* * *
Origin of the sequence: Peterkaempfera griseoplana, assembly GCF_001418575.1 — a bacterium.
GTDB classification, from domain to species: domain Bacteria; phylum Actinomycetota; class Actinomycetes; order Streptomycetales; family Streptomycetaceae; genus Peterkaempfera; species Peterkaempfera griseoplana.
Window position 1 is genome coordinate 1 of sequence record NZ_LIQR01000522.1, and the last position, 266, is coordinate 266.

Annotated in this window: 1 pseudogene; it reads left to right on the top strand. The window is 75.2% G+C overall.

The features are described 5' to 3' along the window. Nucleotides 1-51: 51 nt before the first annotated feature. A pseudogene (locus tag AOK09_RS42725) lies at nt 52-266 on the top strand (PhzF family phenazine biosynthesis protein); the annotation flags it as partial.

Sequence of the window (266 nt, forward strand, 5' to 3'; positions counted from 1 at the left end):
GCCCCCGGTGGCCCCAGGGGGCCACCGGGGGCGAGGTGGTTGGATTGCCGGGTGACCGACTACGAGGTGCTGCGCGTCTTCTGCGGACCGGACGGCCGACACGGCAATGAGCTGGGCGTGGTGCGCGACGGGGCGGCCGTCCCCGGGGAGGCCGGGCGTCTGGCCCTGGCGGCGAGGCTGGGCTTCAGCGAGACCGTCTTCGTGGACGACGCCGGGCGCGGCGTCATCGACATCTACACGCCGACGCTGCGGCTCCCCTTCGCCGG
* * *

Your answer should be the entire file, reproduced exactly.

Origin of the sequence: Peterkaempfera griseoplana, assembly GCF_001418575.1 — a bacterium.
GTDB classification, from domain to species: domain Bacteria; phylum Actinomycetota; class Actinomycetes; order Streptomycetales; family Streptomycetaceae; genus Peterkaempfera; species Peterkaempfera griseoplana.
Window position 1 is genome coordinate 1 of sequence record NZ_LIQR01000522.1, and the last position, 266, is coordinate 266.

Annotated in this window: 1 pseudogene; it reads left to right on the top strand. The window is 75.2% G+C overall.

The features are described 5' to 3' along the window. Nucleotides 1-51: 51 nt before the first annotated feature. A pseudogene (locus tag AOK09_RS42725) lies at nt 52-266 on the top strand (PhzF family phenazine biosynthesis protein); the annotation flags it as partial.

Sequence of the window (266 nt, forward strand, 5' to 3'; positions counted from 1 at the left end):
GCCCCCGGTGGCCCCAGGGGGCCACCGGGGGCGAGGTGGTTGGATTGCCGGGTGACCGACTACGAGGTGCTGCGCGTCTTCTGCGGACCGGACGGCCGACACGGCAATGAGCTGGGCGTGGTGCGCGACGGGGCGGCCGTCCCCGGGGAGGCCGGGCGTCTGGCCCTGGCGGCGAGGCTGGGCTTCAGCGAGACCGTCTTCGTGGACGACGCCGGGCGCGGCGTCATCGACATCTACACGCCGACGCTGCGGCTCCCCTTCGCCGG